©2002 Daphne Du Maurier; (P)2014 Audible, Inc.
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"A classic story of love and life."
A true wonder in the world of the others. Rebecca transports you to a world of decadence, to a world of a young girl who falls in love with an older man. She follows him home but finds there is a skeleton in the closet and that skeleton nearly destroys her world. More twists and turns than a ride at Alton Towers.
Well read and played out. You are transported into the lives of the characters and feel an affinity to the main characters.
Anna Massey has the perfect voice to narrate this book. Her voice expresses just the right amount of menace for the sinister housekeeper Mrs. Danvers.
An excellent choice for listening to while sipping a cool drink in the sunshine. I have awarded it five stars and it is worth them all. A super audio book.
I listened to it last summer while sitting in the sun doing my knitting - perfect!
The book is truly atmostpheric and transported me back into another era. I felt that I was 'there ' in the room by listening to this book and was truly hooked. This is even more remarkable because I had read the book before listening to it.
A turning point in the book was when it became apparent that Rebecca was terminally ill and this changed the thinking of the reader.
I have listened to Anna Massey narrating one of Alan Bennett's pieces which was highly entertaining.
I reacted in disbelief sometimes purely because of how women were viewed and treated in those days. It was also amazing to have glimpse into the life of a country manor and of the hierachies within such a household.
This book was so enjoyable to listen to. A bygone era described beautifully and a tangled tale to boot.
This was a deliciously eerie 'get-away', the story itself a classic and the very solid narration of Anna Massey made it a wonderful experience. An easy, yet a little gloomy listen which takes one back to the 'good old days'..
This has always been a book I return to again and again, the story never fails to please after many times of reading it. The added bonus of having the delightful narration of Anna Massey is a joy. I am once agin transported from the south of France to the rugged coast of Cornwall with the ever-present Rebbeca hovering in the background of the story. Lovely easy listen and I will without doubt listen again and again!
I really enjoyed this - I am a big du Maurier fan but have not read Rebecca for years. It is rather old-fashioned the story is still brilliant, with the evil Mrs Danvers and the memories of Rebecca haunting the newly married heroine. Very well narrated. At times the dialogue is a bit wooden but I think it was done like that for effect as it is usually when the heroine is under a lot of stress.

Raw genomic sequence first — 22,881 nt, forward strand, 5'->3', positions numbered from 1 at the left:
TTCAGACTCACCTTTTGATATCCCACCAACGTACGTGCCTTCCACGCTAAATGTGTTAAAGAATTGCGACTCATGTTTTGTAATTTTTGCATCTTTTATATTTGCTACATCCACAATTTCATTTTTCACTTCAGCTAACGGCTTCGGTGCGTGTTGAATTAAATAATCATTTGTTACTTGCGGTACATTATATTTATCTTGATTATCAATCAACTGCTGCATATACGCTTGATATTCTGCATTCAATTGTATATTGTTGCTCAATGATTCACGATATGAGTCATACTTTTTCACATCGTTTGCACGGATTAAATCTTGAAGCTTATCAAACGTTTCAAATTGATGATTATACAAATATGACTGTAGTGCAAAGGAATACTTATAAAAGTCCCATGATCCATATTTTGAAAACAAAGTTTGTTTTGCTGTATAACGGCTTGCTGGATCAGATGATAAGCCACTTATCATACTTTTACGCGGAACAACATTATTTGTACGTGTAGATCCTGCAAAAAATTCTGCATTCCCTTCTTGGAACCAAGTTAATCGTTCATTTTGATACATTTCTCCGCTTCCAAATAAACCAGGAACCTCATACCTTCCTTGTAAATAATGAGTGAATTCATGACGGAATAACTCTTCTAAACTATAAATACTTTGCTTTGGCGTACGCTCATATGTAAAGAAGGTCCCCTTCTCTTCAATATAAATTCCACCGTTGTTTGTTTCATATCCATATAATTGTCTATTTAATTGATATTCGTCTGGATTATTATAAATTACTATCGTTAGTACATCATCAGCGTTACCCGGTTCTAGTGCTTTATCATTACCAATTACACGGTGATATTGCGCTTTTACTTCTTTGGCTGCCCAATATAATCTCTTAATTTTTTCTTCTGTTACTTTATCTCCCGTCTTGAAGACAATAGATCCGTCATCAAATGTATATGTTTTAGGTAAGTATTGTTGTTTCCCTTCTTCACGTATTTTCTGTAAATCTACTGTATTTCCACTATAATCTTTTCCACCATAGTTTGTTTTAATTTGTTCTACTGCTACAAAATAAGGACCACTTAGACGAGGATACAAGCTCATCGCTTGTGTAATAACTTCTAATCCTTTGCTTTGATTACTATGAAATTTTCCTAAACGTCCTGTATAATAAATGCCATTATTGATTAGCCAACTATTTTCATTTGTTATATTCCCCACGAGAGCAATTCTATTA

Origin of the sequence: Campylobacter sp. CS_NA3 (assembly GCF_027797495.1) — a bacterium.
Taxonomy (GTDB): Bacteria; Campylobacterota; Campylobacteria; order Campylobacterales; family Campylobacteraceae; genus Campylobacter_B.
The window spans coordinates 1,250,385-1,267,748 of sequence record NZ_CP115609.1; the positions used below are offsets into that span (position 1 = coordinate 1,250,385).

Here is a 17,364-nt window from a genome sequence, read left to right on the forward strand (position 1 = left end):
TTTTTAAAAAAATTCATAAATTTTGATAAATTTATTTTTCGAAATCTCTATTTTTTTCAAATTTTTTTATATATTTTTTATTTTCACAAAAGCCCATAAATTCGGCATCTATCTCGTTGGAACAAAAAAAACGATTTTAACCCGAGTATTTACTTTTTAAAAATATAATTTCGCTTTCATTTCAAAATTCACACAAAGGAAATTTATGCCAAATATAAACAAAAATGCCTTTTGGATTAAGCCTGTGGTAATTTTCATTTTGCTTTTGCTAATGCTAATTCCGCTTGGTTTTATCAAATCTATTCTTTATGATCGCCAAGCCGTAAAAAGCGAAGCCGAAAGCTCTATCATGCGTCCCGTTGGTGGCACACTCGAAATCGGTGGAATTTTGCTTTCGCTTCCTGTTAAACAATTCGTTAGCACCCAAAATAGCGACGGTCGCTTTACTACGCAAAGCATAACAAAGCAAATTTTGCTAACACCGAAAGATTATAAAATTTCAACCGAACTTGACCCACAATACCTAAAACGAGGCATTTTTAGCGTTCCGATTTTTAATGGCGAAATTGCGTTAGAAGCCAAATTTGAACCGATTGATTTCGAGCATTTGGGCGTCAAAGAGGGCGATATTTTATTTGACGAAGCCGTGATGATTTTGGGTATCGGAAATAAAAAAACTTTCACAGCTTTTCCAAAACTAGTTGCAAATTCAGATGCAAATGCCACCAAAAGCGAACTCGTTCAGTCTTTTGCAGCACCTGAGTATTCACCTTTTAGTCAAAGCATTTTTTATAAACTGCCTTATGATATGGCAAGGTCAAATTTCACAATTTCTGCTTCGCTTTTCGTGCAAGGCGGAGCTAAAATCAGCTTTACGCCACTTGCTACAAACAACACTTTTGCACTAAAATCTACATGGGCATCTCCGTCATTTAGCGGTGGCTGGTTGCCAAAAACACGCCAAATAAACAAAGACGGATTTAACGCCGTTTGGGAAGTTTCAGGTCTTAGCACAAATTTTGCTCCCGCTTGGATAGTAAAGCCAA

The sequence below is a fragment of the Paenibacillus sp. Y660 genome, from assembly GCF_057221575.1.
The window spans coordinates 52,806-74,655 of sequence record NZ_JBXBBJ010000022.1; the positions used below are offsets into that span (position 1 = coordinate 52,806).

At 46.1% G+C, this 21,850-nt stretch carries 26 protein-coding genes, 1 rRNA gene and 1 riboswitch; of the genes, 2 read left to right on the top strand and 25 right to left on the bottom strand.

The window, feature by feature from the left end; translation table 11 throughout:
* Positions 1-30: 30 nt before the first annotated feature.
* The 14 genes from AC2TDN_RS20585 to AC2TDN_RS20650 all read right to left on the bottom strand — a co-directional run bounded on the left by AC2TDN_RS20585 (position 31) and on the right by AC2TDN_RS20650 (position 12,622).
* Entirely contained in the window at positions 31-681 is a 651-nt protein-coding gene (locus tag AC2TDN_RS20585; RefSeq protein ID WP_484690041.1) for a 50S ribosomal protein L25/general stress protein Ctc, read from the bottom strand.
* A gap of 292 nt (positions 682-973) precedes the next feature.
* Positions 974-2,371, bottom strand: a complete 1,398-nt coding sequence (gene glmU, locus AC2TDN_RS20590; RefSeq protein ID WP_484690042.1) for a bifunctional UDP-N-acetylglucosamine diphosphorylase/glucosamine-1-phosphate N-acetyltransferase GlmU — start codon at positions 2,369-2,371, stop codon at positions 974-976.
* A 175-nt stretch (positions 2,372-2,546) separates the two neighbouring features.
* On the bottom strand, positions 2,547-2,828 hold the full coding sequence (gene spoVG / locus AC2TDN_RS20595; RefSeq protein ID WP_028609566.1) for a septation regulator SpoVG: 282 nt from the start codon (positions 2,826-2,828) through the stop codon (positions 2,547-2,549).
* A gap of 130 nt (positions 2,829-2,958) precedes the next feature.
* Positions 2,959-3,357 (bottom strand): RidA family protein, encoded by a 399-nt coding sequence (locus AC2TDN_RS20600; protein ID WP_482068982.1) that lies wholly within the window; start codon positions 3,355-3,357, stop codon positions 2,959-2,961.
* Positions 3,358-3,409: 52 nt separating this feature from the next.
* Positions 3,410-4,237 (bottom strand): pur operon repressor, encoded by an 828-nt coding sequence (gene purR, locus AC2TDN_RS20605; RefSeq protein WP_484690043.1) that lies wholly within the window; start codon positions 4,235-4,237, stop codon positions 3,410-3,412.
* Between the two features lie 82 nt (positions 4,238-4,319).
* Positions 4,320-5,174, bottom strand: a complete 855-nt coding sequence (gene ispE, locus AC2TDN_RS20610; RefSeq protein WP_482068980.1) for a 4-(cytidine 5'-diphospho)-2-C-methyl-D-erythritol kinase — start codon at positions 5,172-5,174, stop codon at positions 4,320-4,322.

Can't say I was overly gripped by the story but nonetheless found it very intriguing. Not quite 5/5 for me, I'm probably too young to appreciate the generation, but a good story about coming of age, plenty of well-known emotions and a massive unseen twist! I think on some level every girl can relate to the new Mrs D'Winters. Anna did the book a great justice and I found her very good to listen to, she has a pure interpretation of the emotions written.
No. As much as I admire Anna Massey as an actress, she can't really find the right voice for the male characters in the book. Her reading of Maxim de Winter is in a constantly angry tone, which makes him a big bore and the moments when he IS angry or annoyed, go for nothing because he has been sounding like that all the time. Maxim had a few charming moments, especially at the start of the book. Massey doesn't bring them out.
For other male characters (Colonel Julyan, Jack Favell) Anna Massey goes for a kind of nasal caricature so the dramatic climax scene in the library at the end of the book with all the three male characters sounds like something out of a Bertie Wooster book: hilarious. Her American accent for Mrs. Van Hopper sounds what it is: and English woman doing an impersonation of an American caricature, all wrong.
Perhaps. Rebecca might be Daphne Du Maurier's most famous books, but MY COUSIN RACHEL was better and also her short story DON'T LOOK NOW. I think Rebecca is a bit dated, it has a famous reputation but I think modern readers will have a hard time with it. The 'I' character (the second Mrs. de Winter) doesn't need Mrs. Danvers to slap her down, she does it herself in about every second sentence.
Perhaps Joanna David.
Yes, to watch the film by Alfred Hitchcock again. This is one of the rare occasions when the film is better than the book.
'Rebecca' is one of my favourite novels and I couldn't resist buying this audiobook to listen to Anna Massey's narration. I wasn't disappointed as she gives an excellent reading with distinctive voices for all the characters, Mrs Danvers and Beatrice being particularly good.
'Rebecca' is a brilliant novel. The descriptive writing is beautiful and full of memorable images, and the plot goes in several surprising directions before a haunting ending. I'm glad to have this book in my audiobook library and will definitely listen to it again in the future.
"what a great story."
If anyone is looking for a classic novel, then Rebecca is the one for you. I thought it was wonderful. An atmospheric tale of intrigue and romance with beautifully defined characters and a taut narrative that will hold your attention from beginning to end. As fresh and compelling as the day it was written.
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